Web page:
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8 Probiotic Food Choices

8 Probiotic Food Choices

Good Bacteria?! Why, Yes!

You've heard you need them. Scratch that, you know you need them, and you’ve likely tried them… probiotics. Let's get to the root of why you need them and look at some of the food-based ways to get them into your belly. This is a guest post by the awesome, Malibu-based wellness expert, Diana Nicholson. Check her out here.

What does probiotic mean?

The root of the word probiotic comes from the Greek words pro, meaning "promoting," and biotic, meaning "life."

Why do you need them?

With more neurons in our gut than our brain, probiotics balance the good and bad bacteria—they're essential! The “good” bacteria that lives in your gut can aid digestion, and boost your health. Research suggests they are responsible for a variety of benefits including supporting the immune system, relieving depression and helping prevent obesity. Everyone’s microbiome is different; there’s much we don’t know. But what we do know is that the most fundamental influence on gut bacteria are the food choices we make.

8 Probiotic Food Sources

  1. Yogurt
    Made from bacteria that ferment the natural sugars in milk, yogurt is a classic food that just about everyone has had before. Choose plain yogurt with no flavors, colors or other additives. Current favorite... Siggis, all the way!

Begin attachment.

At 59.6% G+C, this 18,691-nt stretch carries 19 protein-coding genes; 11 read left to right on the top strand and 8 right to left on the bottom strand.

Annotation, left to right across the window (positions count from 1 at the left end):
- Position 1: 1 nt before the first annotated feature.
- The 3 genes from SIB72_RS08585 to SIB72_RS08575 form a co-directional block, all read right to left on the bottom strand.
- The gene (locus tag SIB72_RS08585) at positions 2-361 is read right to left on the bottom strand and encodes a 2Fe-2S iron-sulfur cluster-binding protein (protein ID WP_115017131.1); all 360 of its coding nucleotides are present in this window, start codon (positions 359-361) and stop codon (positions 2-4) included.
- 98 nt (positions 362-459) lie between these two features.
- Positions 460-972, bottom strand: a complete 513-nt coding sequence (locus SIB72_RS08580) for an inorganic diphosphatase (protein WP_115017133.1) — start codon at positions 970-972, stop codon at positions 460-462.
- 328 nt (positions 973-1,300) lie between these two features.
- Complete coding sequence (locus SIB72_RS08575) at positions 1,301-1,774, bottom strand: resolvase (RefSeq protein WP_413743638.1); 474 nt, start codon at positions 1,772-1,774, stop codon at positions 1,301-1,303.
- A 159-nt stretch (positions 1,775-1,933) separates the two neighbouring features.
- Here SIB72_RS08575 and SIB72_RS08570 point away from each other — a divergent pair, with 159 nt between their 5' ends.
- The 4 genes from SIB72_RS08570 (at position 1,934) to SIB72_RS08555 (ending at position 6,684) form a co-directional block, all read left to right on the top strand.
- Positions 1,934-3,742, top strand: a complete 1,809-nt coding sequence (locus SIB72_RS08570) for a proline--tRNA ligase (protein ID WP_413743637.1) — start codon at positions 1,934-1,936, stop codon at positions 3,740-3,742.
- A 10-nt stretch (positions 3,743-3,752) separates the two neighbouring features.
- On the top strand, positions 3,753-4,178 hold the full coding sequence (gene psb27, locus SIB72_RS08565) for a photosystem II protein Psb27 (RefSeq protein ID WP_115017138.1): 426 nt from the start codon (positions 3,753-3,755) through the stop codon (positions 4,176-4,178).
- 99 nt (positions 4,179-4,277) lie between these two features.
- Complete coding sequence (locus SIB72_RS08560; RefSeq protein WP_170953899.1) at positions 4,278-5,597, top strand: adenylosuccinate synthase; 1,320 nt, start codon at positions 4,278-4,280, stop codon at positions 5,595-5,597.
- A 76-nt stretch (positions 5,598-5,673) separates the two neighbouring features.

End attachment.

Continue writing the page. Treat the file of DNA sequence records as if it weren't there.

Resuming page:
2. Kefir
    A popular drink in much of Europe, kefir’s fermentation process breaks down the lactose in milk, creating a lactose-free product. You can also find kefir made from soy, coconut or rice milk. You can drink kefir alone or use it as a substitute for milk in recipes. 
     
  3. Miso
    Miso is a traditional Japanese spice found in many of their traditional foods. Miso can be made into a soup (as you’ve seen if you’ve ever been to a Japanese restaurant), spread on crackers, use it anywhere you’d use butter or just about anywhere you want. 
     
  4. Fermented Cabbage
    Sauerkraut and kimchi are both fermented cabbage products offering the healthy kind of bacteria or probiotics. Sauerkraut is the German version and kimchi is the Korean version of this fermented cabbage. Gotta love Bubbies!
     
  5. Tempeh
    Hailing from Indonesia, this fermented soybean product is another source of probiotics. Tempeh is created by adding a tempeh starter to soybeans. A cake-like product, you can eat tempeh raw or by boiling it and eating it with miso or soy sauce. It can also be used as a substitute for meat in a stir fry meal.
     
  6. Brine Cured Olives
    These special olives are an excellent source of probiotics. Select a product that is organic from a company that advertises probiotics and make sure they don’t contain sodium benzoate. You can eat the olives by themselves as a snack or include them in your favorite recipes. 
     
  7. Salted Gherkin Pickles
    These fermented tasty treats are also a little-recognized source of probiotics. Again, choose a manufacturer that uses organic products. If you can find a local maker, you’ll be getting some of the best probiotics for your health. 
     
  8. Fermented Cheeses
    Cheeses are created by fermentation. The fermentation process can take a few days or a few years depending on the specific desired end product. The end result? Cheese. Aged cheeses may have more beneficial bacteria. Even if you take a "probie" supplement, adding some food based probiotic powerhouses will up your game.
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